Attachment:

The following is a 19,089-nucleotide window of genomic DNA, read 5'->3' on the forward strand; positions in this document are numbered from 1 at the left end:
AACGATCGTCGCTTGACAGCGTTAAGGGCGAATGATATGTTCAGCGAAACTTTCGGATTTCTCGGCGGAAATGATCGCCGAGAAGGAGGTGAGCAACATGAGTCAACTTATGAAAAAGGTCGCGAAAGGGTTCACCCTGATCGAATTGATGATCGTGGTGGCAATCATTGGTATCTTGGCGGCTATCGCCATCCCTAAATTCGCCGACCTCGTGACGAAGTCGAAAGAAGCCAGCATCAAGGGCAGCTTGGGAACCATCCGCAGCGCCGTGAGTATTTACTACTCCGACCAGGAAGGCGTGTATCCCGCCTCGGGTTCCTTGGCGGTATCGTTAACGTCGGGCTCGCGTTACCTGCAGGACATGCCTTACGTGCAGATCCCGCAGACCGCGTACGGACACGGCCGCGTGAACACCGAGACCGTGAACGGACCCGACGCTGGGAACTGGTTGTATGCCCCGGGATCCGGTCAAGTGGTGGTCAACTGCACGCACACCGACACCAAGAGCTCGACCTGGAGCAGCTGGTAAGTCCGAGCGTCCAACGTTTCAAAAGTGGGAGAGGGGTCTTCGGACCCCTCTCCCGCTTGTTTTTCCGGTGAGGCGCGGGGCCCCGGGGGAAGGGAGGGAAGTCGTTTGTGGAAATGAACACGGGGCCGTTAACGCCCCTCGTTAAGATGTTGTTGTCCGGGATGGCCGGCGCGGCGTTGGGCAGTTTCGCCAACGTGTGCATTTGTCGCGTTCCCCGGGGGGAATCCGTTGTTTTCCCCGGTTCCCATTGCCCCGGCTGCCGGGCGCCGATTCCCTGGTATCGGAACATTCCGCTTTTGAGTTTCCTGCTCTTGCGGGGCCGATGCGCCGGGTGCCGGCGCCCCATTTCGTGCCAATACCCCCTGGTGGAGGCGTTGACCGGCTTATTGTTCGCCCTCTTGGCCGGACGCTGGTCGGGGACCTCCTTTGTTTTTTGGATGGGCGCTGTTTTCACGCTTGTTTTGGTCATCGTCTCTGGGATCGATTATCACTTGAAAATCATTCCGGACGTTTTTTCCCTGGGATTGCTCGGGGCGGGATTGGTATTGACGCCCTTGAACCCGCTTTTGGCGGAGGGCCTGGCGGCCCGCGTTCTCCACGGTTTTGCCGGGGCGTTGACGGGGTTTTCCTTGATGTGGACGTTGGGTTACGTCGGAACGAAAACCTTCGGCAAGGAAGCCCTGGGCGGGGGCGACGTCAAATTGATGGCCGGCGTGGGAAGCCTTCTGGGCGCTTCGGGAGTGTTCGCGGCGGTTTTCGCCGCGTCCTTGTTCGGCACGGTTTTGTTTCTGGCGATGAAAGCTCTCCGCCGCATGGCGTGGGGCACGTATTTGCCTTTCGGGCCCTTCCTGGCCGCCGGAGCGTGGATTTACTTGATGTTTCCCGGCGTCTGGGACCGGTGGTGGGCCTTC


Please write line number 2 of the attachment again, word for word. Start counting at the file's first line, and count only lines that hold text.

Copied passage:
AACGATCGTCGCTTGACAGCGTTAAGGGCGAATGATATGTTCAGCGAAACTTTCGGATTTCTCGGCGGAAATGATCGCCGAGAAGGAGGTGAGCAACATGAGTCAACTTATGAAAAAGGTCGCGAAAGGGTTCACCCTGATCGAATTGATGATCGTGGTGGCAATCATTGGTATCTTGGCGGCTATCGCCATCCCTAAATTCGCCGACCTCGTGACGAAGTCGAAAGAAGCCAGCATCAAGGGCAGCTTGGGAACCATCCGCAGCGCCGTGAGTATTTACTACTCCGACCAGGAAGGCGTGTATCCCGCCTCGGGTTCCTTGGCGGTATCGTTAACGTCGGGCTCGCGTTACCTGCAGGACATGCCTTACGTGCAGATCCCGCAGACCGCGTACGGACACGGCCGCGTGAACACCGAGACCGTGAACGGACCCGACGCTGGGAACTGGTTGTATGCCCCGGGATCCGGTCAAGTGGTGGTCAACTGCACGCACACCGACACCAAGAGCTCGACCTGGAGCAGCTGGTAAGTCCGAGCGTCCAACGTTTCAAAAGTGGGAGAGGGGTCTTCGGACCCCTCTCCCGCTTGTTTTTCCGGTGAGGCGCGGGGCCCCGGGGGAAGGGAGGGAAGTCGTTTGTGGAAATGAACACGGGGCCGTTAACGCCCCTCGTTAAGATGTTGTTGTCCGGGATGGCCGGCGCGGCGTTGGGCAGTTTCGCCAACGTGTGCATTTGTCGCGTTCCCCGGGGGGAATCCGTTGTTTTCCCCGGTTCCCATTGCCCCGGCTGCCGGGCGCCGATTCCCTGGTATCGGAACATTCCGCTTTTGAGTTTCCTGCTCTTGCGGGGCCGATGCGCCGGGTGCCGGCGCCCCATTTCGTGCCAATACCCCCTGGTGGAGGCGTTGACCGGCTTATTGTTCGCCCTCTTGGCCGGACGCTGGTCGGGGACCTCCTTTGTTTTTTGGATGGGCGCTGTTTTCACGCTTGTTTTGGTCATCGTCTCTGGGATCGATTATCACTTGAAAATCATTCCGGACGTTTTTTCCCTGGGATTGCTCGGGGCGGGATTGGTATTGACGCCCTTGAACCCGCTTTTGGCGGAGGGCCTGGCGGCCCGCGTTCTCCACGGTTTTGCCGGGGCGTTGACGGGGTTTTCCTTGATGTGGACGTTGGGTTACGTCGGAACGAAAACCTTCGGCAAGGAAGCCCTGGGCGGGGGCGACGTCAAATTGATGGCCGGCGTGGGAAGCCTTCTGGGCGCTTCGGGAGTGTTCGCGGCGGTTTTCGCCGCGTCCTTGTTCGGCACGGTTTTGTTTCTGGCGATGAAAGCTCTCCGCCGCATGGCGTGGGGCACGTATTTGCCTTTCGGGCCCTTCCTGGCCGCCGGAGCGTGGATTTACTTGATGTTTCCCGGCGTCTGGGACCGGTGGTGGGCCTTC